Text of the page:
Steel City morris men celebrate 40th birthday

Hanky dance at the Prince of Wales, with three dancers in the old kit.
Hanky dance at the Prince of Wales, with three dancers in the old kit.

Sheffield City Morris Men has marked its 40th anniversary by taking a trip down memory lane.

The group relived its first ever performance by returning to the two pubs where members made their debut back in 1976.

Stick dance at the Prince of Wales, with at the front Gerry Bates (founder member) and Tom Popplewell (in the original kit)

Stick dance at the Prince of Wales, with at the front Gerry Bates (founder member) and Tom Popplewell (in the original kit)

Crowds were wowed as members dug out original costumes for the dances at the Prince of Wales pub, Ecclesall Road South, and the Hammer and Pincers in Bents Green.

Club spokesman Dominic Rice said: “Along with the unsuspecting Sunday diners and drinkers at the two pubs, several former members and their families from the early days of the team came along to watch.

“One former member, Phil Croft, turned up in his original kit - which still fitted!”

The origins of the group date back to 1975, when Bob Hazelwood moved back to Sheffield from London, where he had been associated with Chingford Morris Men.

Alec Thompson, Gerry Bates & John Bowden playing at the Hammer & Pincers, with dancer (Dominic Rice) in foreground, in the original kit

Alec Thompson, Gerry Bates & John Bowden playing at the Hammer & Pincers, with dancer (Dominic Rice) in foreground, in the original kit

There he had been impressed by two things, that they were a very entertaining team and they had the beginnings of a tradition of their own.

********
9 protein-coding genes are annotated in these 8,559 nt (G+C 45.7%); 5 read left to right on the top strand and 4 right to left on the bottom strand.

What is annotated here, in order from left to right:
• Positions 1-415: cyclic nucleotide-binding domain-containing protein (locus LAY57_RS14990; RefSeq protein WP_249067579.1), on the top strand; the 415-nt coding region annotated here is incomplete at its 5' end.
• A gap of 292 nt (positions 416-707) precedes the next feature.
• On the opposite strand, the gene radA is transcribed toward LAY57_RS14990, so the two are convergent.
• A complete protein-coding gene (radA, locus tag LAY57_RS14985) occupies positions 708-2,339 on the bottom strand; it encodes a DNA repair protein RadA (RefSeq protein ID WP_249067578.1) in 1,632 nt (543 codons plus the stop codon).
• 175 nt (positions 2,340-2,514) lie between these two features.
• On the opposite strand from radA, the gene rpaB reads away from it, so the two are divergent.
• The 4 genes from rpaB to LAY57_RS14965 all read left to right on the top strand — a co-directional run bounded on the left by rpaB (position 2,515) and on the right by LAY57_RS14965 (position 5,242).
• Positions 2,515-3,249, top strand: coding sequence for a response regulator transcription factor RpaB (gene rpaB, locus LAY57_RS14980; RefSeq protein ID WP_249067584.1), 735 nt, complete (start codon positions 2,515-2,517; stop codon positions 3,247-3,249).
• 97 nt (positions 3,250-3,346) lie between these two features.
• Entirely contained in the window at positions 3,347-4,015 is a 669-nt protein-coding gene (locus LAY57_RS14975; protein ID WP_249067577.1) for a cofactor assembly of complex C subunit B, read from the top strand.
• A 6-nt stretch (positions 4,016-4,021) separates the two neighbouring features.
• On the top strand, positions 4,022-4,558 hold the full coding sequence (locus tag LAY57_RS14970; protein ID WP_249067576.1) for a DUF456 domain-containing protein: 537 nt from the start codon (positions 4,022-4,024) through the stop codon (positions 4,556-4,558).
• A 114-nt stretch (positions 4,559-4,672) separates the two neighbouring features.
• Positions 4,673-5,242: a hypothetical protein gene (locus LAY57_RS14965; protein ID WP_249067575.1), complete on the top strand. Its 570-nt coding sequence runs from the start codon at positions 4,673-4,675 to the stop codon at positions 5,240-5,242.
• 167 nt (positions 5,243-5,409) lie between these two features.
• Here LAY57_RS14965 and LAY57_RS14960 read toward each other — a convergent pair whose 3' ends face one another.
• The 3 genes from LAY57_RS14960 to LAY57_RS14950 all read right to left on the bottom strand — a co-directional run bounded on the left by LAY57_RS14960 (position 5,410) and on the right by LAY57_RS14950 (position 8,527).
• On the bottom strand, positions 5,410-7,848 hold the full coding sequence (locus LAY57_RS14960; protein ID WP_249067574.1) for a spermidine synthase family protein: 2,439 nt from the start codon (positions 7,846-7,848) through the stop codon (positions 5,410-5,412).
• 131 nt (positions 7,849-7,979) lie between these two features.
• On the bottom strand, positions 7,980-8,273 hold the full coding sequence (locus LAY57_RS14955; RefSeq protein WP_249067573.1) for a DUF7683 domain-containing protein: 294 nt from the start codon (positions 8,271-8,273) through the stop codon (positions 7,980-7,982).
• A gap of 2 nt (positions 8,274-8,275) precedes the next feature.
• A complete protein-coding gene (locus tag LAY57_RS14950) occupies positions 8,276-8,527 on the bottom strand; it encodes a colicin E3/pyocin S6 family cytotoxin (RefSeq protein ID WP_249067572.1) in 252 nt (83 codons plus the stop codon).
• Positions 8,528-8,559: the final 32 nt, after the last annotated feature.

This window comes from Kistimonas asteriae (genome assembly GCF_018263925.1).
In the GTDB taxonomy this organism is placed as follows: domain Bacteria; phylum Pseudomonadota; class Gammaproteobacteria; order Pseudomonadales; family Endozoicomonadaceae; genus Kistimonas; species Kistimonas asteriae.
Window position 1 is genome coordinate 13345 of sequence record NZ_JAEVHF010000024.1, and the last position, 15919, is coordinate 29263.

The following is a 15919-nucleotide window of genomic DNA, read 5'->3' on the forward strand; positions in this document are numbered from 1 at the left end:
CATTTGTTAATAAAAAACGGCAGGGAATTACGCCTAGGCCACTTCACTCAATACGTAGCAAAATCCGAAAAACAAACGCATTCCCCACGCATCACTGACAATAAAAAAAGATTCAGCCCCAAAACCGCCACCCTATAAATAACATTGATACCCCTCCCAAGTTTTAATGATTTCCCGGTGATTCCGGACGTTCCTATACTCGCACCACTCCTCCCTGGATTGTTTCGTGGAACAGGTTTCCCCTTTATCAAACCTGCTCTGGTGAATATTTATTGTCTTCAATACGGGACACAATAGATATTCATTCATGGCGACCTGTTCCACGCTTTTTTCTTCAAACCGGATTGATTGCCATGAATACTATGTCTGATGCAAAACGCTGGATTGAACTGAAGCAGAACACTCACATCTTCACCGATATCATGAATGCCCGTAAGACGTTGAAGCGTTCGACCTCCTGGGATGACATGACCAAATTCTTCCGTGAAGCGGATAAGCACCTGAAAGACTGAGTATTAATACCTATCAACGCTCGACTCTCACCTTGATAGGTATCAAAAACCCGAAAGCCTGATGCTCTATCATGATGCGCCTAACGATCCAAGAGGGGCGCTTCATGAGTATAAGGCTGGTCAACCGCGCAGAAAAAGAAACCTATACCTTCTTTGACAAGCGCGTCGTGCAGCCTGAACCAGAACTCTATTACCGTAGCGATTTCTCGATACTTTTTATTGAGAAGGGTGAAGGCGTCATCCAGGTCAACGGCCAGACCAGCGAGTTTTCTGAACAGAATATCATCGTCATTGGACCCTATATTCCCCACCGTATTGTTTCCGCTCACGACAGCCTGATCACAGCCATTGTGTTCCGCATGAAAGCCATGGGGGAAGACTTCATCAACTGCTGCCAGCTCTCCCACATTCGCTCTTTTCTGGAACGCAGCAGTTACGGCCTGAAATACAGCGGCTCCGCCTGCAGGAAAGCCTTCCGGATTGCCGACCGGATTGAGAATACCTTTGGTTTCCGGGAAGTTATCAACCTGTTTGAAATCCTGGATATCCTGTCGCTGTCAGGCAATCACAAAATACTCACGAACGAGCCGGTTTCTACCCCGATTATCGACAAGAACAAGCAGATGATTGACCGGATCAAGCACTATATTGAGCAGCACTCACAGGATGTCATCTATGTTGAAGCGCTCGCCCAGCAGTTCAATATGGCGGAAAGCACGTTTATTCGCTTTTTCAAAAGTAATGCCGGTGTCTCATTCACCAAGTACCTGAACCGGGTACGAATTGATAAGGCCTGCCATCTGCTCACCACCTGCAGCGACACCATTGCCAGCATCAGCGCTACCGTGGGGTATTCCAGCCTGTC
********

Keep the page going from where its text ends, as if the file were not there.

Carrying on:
He decided to form a new morris dance team which would embody the qualities he had found at Chingford – a team that would be, in his words, “fit, young, sexy”.

Bob got together some people he knew through the folk clubs in Sheffield, and this embryonic side began practising on May 1, 1975, at Limpsfield School.

While the team was founded they were not ready to inflict upon an unsuspecting public in that first year, which was primarily about ‘ difficult practice and getting everyone to dance to a similar style and standard.

However, the following year, in 1976, Bob deemed that the team was ready to ‘go public’ and a first dance-out was arranged for a Saturday.

Dominic added: “The team is still going strong forty years on and, over the years, has performed at festivals across the UK, the rest of Europe, and even in Ecuador in 1993 as well as at a vast array of pubs and other venues across South Yorkshire.”

The team will perform Francis Newton pub in Broomhill tonight and are welcoming new members.